By observing the great strides made by Japan in dealing with quality issues, industry leaders in the West began their own set of quality initiatives in the 1980s and 1990s. These ideas covered a large spectrum of techniques and strategies, and it was all covered by the term Total Quality Management or “TQM.”
Definition of Total Quality Management
Today, TQM has evolved greatly from those initial days, and every day, there is some other innovation being added to the term. TQM is defined in several ways, such as:
‘TQM is a management system and philosophy that strives towards constant organizational improvement to achieve excellence and ensure customer satisfaction and loyalty.’
‘TQM is the continued process of detecting/reducing/eliminating errors in manufacturing, streamlining the process of supply chain management, improving customer experience, and ensuring employees are well-trained.’
‘TQM is a structured approach to organizational management with a process focused on improving the quality of outputs of an organization, including services and goods, by the constant improvement of its internal practices.’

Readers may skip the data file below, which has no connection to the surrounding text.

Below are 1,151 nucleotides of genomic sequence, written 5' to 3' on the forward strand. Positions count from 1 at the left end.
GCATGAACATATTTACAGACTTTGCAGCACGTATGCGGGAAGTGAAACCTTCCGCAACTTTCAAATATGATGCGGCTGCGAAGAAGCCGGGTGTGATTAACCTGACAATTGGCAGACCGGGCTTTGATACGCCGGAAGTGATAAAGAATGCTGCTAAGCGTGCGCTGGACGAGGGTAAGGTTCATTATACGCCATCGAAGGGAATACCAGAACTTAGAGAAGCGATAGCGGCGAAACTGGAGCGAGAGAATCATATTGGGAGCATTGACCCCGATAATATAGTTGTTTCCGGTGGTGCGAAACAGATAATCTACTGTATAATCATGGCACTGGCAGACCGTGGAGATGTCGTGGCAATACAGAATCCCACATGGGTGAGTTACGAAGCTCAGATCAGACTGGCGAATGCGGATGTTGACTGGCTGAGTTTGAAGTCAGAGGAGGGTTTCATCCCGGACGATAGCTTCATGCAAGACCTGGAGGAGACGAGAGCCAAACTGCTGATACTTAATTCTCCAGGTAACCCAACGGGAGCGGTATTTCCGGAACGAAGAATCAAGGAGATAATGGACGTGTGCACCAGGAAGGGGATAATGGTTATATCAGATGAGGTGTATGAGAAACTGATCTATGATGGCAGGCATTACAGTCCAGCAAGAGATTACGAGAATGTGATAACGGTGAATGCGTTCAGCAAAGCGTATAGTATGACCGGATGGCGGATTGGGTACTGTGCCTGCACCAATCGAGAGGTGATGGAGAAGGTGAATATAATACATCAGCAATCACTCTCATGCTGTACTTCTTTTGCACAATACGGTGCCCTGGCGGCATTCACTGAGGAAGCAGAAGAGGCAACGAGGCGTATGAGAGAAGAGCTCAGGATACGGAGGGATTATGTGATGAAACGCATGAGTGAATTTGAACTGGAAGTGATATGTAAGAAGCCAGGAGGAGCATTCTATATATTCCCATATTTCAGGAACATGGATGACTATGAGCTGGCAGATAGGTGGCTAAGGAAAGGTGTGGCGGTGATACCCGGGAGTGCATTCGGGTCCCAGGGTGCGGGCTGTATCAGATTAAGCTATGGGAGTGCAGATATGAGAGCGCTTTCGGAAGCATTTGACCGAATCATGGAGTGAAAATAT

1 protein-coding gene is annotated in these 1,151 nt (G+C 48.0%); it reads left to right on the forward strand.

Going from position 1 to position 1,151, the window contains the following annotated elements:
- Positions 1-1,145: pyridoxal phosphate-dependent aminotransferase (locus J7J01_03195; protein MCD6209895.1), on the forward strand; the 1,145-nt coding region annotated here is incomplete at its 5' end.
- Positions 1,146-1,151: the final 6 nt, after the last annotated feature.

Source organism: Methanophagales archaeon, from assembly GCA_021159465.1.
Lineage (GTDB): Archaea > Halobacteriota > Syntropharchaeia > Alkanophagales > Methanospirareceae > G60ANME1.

‘TQM is an organizational management philosophy seeking to continuously improve the quality of processes and products.’
Using a set of management and quality tools, the TQM approach seeks to increase business even as it reduces loss due to improper practices. Being a highly adaptable concept, it has been widely applied in several industries in the production and service sectors.
The main components of TQM include
- Focus on consumer
- Analysis of process
- Work in quality teams
- Systematic analysis of problems
- Implement planned changes and evaluate results
- Use data to identify problems and solutions
- Implement changes
Total Quality Management focuses on continuous improvement at all levels right from planning up to execution on the shop floor. The main concern is to avoid mistakes and thus, prevent defects in the products. By regular improvement of personnel, equipment, processes, and capabilities, seeks to ensure consistent quality. TQM is also based on the main principle that mistakes are often a result of faulty processes and systems and not of individuals per se. By identifying the causes of such mistakes, it is possible to eliminate them through three mechanisms:
- Prevent errors from occurring.
- Where prevention is not possible, early detection to prevent the mistake causing damage down the chain.
- Immediate correction of process if mistakes recur.
Key Elements of TQM
There are eight key elements on which an organization must focus to implement TQM with success:
These eight elements are further clubbed into four groups as follows, based on their function:
(a) Group I – Foundation – Ethics, Integrity, and Trust
(b) Group II – Building Bricks – Training, Teamwork, and Leadership